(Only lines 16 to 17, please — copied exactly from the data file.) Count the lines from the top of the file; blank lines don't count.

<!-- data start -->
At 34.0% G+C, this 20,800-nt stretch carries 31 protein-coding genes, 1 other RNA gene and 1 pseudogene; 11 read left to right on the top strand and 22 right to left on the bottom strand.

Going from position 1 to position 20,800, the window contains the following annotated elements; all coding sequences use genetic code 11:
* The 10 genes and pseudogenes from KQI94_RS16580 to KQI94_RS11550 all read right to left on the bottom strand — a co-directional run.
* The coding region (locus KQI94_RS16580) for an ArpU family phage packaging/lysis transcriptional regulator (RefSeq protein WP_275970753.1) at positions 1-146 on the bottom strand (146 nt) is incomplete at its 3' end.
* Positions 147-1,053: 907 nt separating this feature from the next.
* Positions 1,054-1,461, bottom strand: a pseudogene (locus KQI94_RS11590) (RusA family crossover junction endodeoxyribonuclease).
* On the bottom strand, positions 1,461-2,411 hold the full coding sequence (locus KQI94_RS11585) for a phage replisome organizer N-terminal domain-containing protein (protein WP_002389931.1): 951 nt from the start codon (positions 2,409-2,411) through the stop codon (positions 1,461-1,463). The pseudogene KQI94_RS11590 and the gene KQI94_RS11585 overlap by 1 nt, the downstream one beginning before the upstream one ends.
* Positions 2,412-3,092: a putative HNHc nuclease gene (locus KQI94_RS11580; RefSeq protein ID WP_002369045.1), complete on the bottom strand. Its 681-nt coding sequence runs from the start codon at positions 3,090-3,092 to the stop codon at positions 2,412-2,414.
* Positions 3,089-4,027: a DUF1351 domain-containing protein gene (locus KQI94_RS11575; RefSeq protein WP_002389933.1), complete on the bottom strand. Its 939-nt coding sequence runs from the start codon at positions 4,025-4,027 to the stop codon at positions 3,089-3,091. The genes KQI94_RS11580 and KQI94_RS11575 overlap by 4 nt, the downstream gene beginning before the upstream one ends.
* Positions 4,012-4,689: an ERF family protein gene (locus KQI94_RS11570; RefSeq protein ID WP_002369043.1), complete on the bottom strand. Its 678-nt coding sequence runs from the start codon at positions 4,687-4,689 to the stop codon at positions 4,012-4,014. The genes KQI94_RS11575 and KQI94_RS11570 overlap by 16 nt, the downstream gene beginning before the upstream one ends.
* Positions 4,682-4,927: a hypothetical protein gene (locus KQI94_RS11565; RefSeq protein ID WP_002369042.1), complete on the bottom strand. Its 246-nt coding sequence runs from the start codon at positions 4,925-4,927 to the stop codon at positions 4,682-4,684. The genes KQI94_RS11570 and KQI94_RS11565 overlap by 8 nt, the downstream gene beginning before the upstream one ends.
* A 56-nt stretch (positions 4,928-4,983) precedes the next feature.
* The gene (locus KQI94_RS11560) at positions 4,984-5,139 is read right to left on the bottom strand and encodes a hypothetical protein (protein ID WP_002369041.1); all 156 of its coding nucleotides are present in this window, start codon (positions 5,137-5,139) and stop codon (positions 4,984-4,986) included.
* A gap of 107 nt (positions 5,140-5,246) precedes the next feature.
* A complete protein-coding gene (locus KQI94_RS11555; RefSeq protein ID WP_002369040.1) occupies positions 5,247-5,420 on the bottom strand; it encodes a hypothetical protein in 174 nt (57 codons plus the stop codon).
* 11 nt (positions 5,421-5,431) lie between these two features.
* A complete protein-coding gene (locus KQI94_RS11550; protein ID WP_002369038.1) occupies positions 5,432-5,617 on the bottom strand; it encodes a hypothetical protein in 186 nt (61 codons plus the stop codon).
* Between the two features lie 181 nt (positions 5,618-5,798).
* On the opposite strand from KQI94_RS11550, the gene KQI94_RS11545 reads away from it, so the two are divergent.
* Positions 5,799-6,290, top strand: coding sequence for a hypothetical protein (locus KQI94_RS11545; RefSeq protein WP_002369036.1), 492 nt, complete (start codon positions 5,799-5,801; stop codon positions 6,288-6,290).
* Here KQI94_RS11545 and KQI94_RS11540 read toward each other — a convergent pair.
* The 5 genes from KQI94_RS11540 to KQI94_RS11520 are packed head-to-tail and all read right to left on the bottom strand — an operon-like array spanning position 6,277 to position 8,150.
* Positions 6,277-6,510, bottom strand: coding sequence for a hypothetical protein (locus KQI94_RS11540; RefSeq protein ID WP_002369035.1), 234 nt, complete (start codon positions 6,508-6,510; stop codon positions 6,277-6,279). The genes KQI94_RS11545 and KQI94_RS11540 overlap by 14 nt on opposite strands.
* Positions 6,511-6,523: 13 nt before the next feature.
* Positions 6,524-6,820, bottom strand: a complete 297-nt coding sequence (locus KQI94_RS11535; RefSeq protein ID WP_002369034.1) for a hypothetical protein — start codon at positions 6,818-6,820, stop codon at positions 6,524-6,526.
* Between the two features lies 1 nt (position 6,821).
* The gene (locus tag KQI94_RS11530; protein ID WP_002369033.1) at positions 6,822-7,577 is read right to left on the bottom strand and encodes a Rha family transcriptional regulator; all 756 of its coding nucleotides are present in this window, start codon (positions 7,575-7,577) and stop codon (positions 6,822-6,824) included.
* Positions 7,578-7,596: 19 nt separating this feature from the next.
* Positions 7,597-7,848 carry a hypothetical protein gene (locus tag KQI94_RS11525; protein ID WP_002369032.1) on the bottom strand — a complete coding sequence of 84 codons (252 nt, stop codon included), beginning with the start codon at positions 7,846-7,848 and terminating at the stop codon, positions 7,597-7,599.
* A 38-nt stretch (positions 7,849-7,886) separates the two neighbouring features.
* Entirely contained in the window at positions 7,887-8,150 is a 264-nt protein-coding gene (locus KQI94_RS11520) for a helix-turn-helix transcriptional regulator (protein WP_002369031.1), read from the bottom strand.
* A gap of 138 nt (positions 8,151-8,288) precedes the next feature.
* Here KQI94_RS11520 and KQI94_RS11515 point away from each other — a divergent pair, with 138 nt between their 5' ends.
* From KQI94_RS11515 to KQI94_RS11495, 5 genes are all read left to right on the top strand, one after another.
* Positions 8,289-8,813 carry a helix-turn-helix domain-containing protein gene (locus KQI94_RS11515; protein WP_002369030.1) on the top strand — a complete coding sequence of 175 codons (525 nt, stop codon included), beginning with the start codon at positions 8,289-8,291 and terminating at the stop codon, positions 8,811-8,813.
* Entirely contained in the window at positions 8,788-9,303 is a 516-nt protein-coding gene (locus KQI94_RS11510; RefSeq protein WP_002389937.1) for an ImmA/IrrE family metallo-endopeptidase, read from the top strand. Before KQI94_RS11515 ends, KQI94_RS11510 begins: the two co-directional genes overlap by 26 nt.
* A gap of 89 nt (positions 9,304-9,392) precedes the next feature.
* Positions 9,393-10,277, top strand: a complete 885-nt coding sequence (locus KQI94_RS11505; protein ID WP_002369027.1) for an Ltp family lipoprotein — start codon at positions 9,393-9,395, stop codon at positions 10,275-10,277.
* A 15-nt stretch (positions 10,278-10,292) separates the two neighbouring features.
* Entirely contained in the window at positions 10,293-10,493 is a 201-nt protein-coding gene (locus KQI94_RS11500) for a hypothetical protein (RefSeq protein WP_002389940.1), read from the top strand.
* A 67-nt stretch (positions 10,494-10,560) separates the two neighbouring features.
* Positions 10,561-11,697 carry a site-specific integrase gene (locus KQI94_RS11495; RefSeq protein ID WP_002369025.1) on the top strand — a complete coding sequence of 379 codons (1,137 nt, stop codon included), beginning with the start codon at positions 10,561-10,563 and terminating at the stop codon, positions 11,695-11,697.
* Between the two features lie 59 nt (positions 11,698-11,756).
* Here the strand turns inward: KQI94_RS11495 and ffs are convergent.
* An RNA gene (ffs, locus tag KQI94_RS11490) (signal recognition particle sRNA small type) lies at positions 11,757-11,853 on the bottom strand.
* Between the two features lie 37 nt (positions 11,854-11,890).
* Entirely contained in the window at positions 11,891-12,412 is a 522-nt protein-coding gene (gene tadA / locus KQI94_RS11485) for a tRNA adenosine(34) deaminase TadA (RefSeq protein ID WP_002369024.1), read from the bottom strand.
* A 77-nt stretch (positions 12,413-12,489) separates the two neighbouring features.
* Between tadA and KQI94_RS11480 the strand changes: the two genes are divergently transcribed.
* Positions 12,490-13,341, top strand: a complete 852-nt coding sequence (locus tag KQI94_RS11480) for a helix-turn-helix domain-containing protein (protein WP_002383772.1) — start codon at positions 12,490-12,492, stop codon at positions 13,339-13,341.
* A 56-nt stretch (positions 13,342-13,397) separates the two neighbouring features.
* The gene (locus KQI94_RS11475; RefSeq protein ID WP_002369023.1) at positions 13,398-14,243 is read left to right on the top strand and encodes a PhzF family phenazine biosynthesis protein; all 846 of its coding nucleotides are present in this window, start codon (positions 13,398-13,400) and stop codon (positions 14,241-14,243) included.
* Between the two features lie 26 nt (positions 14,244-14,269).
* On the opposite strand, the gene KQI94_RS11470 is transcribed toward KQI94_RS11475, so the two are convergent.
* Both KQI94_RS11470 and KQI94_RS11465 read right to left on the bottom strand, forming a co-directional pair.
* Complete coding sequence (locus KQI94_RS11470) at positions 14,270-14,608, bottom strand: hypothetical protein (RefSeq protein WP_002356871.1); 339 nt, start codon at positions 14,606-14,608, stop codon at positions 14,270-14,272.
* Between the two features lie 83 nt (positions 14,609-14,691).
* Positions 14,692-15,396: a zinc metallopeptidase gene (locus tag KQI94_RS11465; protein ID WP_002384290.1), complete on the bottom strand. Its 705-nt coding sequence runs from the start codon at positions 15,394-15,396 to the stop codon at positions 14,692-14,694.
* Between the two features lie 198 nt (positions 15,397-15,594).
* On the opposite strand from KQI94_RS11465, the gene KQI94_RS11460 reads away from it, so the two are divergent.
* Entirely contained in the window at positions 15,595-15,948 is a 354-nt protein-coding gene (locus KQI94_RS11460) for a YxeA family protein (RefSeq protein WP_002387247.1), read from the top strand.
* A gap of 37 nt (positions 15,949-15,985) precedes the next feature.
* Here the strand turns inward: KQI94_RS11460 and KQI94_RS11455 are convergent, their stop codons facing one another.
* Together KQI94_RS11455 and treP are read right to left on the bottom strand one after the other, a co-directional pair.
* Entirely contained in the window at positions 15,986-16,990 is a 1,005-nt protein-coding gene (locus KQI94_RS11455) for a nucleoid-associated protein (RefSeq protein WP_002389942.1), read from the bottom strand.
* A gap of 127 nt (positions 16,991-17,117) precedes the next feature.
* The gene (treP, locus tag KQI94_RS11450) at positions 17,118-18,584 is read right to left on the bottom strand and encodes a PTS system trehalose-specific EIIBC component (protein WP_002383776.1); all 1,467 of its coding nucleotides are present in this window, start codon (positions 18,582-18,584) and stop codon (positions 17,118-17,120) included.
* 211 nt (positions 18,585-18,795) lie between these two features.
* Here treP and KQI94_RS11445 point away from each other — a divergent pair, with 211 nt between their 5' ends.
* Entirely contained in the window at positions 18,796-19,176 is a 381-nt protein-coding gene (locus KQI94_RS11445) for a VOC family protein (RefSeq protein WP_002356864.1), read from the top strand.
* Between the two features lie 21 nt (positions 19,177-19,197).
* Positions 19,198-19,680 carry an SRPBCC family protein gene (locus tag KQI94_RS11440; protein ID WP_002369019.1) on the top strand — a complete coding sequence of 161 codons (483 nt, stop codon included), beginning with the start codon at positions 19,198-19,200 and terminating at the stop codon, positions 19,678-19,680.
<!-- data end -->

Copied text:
* 11 nt (positions 5,421-5,431) lie between these two features.
* A complete protein-coding gene (locus KQI94_RS11550; protein ID WP_002369038.1) occupies positions 5,432-5,617 on the bottom strand; it encodes a hypothetical protein in 186 nt (61 codons plus the stop codon).